Report: Facebook Pushed Conspiracy Theories, Hired Operatives to Discredit Protesters

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The New York Times report, which is based on interviews with over 50 current and former employees, lawmakers and more, says that COO Sheryl Sandberg and CEO Mark Zuckerberg also ignored warning signs and tried to "conceal" issues from the public.

Facebook hired a Republican opposition-research firm to "discredit activist protesters, in part by linking them to the liberal financier George Soros," according to a New York Times report published Wednesday.

The report details how the social media site's leadership — in particular COO Sheryl Sandberg and CEO and founder Mark Zuckerberg — has gone on the attack after numerous scandals, including the revelation in the spring that a data analytics firm with ties to Donald Trump's presidential campaign exploited the private data of more than 50 million Facebook users.

The Times report, which is based on interviews with over 50 current and former employees, lawmakers and more, says that Sandberg and Zuckerberg also ignored warning signs and tried to "conceal" issues from the public.

"At critical moments over the last three years, they were distracted by personal projects, and passed off security and policy decisions to subordinates, according to current and former executives," the Times writes.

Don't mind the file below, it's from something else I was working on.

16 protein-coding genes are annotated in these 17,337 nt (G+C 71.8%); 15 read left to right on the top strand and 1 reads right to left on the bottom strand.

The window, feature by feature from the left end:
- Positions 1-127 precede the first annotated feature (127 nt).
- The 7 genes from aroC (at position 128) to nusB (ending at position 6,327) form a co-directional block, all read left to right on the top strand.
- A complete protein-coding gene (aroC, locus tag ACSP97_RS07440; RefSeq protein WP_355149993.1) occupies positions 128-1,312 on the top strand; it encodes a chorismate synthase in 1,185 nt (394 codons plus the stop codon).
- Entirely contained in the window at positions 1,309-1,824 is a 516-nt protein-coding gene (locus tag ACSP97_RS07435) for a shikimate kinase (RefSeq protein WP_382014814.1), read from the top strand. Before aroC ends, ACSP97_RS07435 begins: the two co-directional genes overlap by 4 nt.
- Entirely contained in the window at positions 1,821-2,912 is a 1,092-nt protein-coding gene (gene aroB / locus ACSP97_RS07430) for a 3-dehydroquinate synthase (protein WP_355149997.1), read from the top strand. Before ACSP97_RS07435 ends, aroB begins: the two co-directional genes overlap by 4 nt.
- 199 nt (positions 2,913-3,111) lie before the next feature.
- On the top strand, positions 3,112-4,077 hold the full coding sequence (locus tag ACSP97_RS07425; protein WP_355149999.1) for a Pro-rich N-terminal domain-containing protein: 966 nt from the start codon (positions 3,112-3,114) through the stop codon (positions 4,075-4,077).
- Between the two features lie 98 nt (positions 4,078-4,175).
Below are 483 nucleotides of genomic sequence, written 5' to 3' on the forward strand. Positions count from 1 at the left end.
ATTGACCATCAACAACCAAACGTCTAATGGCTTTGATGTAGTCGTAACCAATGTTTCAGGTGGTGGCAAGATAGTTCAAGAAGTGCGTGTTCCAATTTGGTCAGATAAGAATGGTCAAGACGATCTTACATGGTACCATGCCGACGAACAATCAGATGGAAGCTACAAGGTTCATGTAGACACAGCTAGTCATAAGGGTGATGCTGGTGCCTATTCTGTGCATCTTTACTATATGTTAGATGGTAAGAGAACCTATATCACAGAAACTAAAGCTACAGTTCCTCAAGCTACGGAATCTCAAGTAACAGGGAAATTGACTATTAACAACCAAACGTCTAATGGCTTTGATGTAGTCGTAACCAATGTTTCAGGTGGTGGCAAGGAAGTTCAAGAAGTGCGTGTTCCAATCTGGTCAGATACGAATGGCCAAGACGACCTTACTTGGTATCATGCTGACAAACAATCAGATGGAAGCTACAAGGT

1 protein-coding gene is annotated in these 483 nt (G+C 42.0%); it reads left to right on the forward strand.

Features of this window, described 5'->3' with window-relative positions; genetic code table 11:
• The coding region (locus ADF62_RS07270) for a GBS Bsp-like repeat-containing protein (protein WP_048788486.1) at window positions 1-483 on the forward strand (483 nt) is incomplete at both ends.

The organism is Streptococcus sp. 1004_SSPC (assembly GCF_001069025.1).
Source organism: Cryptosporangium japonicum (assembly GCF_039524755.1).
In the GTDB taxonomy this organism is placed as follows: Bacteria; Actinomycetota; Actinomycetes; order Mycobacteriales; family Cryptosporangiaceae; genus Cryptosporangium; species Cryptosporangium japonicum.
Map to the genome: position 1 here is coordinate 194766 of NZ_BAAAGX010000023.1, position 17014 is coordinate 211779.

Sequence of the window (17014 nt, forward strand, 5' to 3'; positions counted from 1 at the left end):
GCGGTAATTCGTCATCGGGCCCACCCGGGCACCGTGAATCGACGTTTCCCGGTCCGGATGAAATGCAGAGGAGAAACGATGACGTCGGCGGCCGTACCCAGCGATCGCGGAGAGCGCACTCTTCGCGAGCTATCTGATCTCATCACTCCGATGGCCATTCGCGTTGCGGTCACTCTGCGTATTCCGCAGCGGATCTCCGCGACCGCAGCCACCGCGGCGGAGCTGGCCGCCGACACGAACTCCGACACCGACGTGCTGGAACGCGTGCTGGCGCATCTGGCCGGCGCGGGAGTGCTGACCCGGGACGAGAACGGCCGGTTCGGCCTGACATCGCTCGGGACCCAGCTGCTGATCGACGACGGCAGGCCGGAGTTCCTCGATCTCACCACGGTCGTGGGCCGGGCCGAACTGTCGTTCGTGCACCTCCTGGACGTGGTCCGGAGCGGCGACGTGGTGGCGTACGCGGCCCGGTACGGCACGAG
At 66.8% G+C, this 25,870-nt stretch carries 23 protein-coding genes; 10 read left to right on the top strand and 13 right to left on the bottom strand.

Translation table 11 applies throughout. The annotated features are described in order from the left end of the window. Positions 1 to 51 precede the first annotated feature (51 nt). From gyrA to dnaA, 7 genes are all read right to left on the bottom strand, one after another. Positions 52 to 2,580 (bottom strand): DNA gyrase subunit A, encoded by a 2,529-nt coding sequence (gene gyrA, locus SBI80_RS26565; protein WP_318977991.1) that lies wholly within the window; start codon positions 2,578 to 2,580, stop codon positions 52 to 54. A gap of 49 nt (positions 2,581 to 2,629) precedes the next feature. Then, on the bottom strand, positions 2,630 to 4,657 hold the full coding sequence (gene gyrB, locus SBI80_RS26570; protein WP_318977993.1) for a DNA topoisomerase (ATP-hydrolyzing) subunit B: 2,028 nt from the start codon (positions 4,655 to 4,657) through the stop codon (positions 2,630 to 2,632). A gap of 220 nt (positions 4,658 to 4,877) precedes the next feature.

Sandberg and Zuckerberg declined to comment for the piece, but Facebook did acknowledge its problems in a statement. "This has been a tough time at Facebook and our entire management team has been focused on tackling the issues we face," the statement says. "While these are hard problems we are working hard to ensure that people find our products useful and that we protect our community from bad actors."

The Times piece also details the issues the social media giant has faced with regards to hate speech on its platform. For instance, when then-presidential candidate Trump posted a statement on Facebook calling for "a total and complete shutdown" of Muslims entering the U.S., leadership struggled with whether or not to close his account or remove the post. The company ultimately concluded that the comments did not violate its rules and that "the candidate’s views had public value."

Facebook, which has more than 2.2 billion users around the world, has come under fire over the last year for its inability to curb the spread of misinformation and propaganda on its platform. Further, the private information of its users has been compromised or exploited in two high-profile incidents this year, causing users to distrust the platform and worry that it cannot keep their data safe.